Dollar stores are hitting hard times, faced with shoplifting and inflation-weary shoppers

What happened to Dollar Tree? Retailer closing 1,000 stores

Since their beginnings in the 1950s, dollar stores have mushroomed across the U.S., sprouting up in urban and rural communities alike. But their rapid growth appears to be hitting a speed bump as their low-income customers struggle with inflation, cuts to government benefits and other problems.

Dollar Tree on Wednesday said it will shutter about 15% of its Family Dollar locations, leading to the closures of roughly 1,000 stores. It also plans to close about 30 of its own Dollar Tree-branded stores, with the company singling out unprofitable locations amid a hit to its customer base from inflation and cuts to food stamps. 

What happened to Dollar Tree? Retailer closing 1,000 stores

Rising challenges 

Dollar Tree stores are grappling with consumers who are more likely to shop around for bargains after two years of at times bruising inflation, experts say. 

“Over recent years, rates of shopping around have increased, and we believe that they will only increase further in the years ahead as other chains like Walmart, Aldi and Dollar General continue to expand,” noted Neil Saunders, managing director of GlobalData, in an email about Dollar Tree’s woes.

As recently as December 2023, Family Dollar had planned to open more than 300 stores, according to retail data provider Coresight. But Family Dollar customers are spending less at its stores, and shoplifting is accelerating in some locations, company executives said on Wednesday when they announced the closures.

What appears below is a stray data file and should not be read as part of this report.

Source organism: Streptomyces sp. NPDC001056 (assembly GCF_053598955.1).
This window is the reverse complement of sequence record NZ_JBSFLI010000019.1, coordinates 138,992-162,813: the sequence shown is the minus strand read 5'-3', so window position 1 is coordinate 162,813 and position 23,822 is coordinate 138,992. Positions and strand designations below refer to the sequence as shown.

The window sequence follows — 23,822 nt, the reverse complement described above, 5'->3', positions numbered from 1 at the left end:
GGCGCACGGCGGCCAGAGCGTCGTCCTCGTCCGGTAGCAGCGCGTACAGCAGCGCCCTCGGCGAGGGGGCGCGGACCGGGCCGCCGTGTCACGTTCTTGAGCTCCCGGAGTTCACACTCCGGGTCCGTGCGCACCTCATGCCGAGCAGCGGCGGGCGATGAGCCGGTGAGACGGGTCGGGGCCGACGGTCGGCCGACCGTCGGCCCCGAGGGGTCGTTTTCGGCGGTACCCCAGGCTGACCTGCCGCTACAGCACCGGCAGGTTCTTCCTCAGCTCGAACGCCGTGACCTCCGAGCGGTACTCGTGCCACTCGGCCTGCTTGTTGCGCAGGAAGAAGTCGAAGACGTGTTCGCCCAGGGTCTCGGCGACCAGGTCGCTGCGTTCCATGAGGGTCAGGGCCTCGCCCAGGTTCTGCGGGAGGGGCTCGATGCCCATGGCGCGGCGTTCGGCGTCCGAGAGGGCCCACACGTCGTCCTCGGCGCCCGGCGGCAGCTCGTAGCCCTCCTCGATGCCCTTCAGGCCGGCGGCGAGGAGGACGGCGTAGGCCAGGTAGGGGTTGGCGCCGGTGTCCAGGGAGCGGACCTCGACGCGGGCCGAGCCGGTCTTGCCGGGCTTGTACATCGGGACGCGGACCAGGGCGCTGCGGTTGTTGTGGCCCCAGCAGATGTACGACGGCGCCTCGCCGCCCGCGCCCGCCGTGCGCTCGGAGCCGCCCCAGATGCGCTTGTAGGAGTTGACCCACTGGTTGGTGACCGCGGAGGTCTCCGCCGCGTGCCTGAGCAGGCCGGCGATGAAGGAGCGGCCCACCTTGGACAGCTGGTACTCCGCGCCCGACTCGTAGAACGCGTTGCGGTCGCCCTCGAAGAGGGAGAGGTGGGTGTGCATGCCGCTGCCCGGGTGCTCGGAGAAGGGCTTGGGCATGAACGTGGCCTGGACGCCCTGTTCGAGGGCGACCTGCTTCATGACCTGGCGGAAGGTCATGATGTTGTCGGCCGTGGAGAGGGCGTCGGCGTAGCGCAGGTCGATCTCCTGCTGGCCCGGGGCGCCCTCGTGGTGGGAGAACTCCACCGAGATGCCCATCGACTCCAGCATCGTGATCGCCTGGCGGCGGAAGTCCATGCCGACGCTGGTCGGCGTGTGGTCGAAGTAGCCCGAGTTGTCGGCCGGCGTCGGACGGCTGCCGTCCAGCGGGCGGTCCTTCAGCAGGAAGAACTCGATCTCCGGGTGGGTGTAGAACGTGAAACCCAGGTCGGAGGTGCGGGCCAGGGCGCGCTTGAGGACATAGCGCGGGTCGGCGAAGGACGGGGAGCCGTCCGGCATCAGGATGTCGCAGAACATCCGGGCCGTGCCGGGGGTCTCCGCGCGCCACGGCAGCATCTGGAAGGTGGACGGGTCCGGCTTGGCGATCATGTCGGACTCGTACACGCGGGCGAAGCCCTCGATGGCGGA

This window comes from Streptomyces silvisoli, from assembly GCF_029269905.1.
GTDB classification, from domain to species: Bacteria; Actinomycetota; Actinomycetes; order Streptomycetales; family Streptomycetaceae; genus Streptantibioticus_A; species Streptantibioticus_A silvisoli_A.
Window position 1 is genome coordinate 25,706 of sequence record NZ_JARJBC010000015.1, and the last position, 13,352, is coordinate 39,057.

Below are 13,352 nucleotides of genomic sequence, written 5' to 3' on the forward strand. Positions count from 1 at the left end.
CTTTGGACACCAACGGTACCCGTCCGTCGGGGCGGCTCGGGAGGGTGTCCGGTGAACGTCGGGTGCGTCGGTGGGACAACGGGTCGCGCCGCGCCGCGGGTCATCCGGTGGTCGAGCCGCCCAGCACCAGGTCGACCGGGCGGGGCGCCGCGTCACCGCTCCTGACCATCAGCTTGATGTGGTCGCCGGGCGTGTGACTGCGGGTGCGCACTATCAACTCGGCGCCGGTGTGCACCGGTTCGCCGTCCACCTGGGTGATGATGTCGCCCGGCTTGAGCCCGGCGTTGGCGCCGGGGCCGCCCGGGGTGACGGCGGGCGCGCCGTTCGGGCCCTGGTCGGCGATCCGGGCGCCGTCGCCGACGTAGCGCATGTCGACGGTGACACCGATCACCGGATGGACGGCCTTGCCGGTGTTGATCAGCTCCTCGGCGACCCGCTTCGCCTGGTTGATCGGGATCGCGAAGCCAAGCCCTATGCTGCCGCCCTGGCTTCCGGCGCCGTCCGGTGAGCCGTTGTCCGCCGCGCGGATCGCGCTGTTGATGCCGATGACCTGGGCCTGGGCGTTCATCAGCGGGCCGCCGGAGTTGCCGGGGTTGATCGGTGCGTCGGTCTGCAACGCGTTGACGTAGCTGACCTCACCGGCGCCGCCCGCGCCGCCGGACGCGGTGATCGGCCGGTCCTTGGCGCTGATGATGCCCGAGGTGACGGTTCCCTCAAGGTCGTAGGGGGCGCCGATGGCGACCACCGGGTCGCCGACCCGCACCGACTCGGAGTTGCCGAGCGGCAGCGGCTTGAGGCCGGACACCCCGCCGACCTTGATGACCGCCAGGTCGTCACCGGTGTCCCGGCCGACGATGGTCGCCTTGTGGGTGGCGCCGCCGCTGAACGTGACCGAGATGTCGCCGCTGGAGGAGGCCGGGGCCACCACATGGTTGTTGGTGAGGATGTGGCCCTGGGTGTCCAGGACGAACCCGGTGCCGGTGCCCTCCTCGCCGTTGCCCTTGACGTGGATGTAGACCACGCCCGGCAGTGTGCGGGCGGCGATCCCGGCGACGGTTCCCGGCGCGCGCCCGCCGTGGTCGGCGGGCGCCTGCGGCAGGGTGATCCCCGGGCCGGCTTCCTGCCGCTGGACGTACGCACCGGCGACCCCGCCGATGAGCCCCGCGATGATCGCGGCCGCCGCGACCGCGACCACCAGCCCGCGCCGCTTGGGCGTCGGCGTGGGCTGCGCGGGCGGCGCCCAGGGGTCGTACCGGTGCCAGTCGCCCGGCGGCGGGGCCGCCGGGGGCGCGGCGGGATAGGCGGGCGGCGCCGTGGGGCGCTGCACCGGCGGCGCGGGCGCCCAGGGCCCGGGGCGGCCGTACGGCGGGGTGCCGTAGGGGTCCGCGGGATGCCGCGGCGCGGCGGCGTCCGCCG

Recent cuts to the food-stamp program, called the Supplemental Nutrition Assistance Program, or SNAP, have also drained dollars from their customers’ wallets, putting them under even more pressure to find bargains. At the same time the cost of groceries has gone up by 25% since the start of the pandemic

“[T]his inflationary environment we’ve lived in for the last couple years has been a shock” for customers, Dollar General CEO Todd Vasos said in a Thursday conference call.

“White flag of surrender”

The challenges at Dollar Tree, which bought Family Dollar in 2015 for $8.5 billion, come after Family Dollar has struggled to convince shoppers to remain loyal, noted Saunders. 

Family Dollar has also had some headline-grabbing problems, such as its rat-infested warehouse that prompted the Department of Justice to fine it $42 million. Unsavory problems at the warehouse ranged from “four rat carcasses on the conveyor belt” to rodent droppings “too numerous to count,” a Food and Drug Administration report found.

With the stores not particularly appealing to consumers, it wasn’t able to build a loyal customer base, Saunders noted. 

The closures are “effectively Family Dollar running up the white flag of surrender in the value grocery battle,” he said. “Despite some recent investments in price and attempts to make stores more pleasant places to shop, Family Dollar remains a laggard in the value segment.”

Dollar General to limit self-checkout

At the same time, rival Dollar General is reducing self-checkout at thousands of its stores in order to improve service for its customers, who are feeling the impact of two years of high inflation, the company said on Thursday. The chain will remove self-checkouts entirely at 300 stores that are most impacted by shoplifting, CEO Vasos said.

Despite its shoppers’ struggles, Dollar General appears to be outperforming its rivals. The retailer plans to open 800 stores this year, bringing its total number of locations to almost 20,000, according to a March report from Coresight.

Dollar Tree to add $7 items

Even at a time when shoppers are feeling pinched, Dollar Tree said it’s experimenting with a broader price range. The company said it will introduce products that cost as much as $7 each at its stores this year, according to CEO Richard Dreiling on a Wednesday conference call. 

The plan is to add 300 new items at prices ranging from $1.50 to $7 to Dollar Tree’s 3,000 stores, he added. Still, most products will remain at the entry price point of $1.25, he added.

“We are continuously working on new ways to deliver value, while expanding our assortment across a wider range of price points,” Dreiling said.

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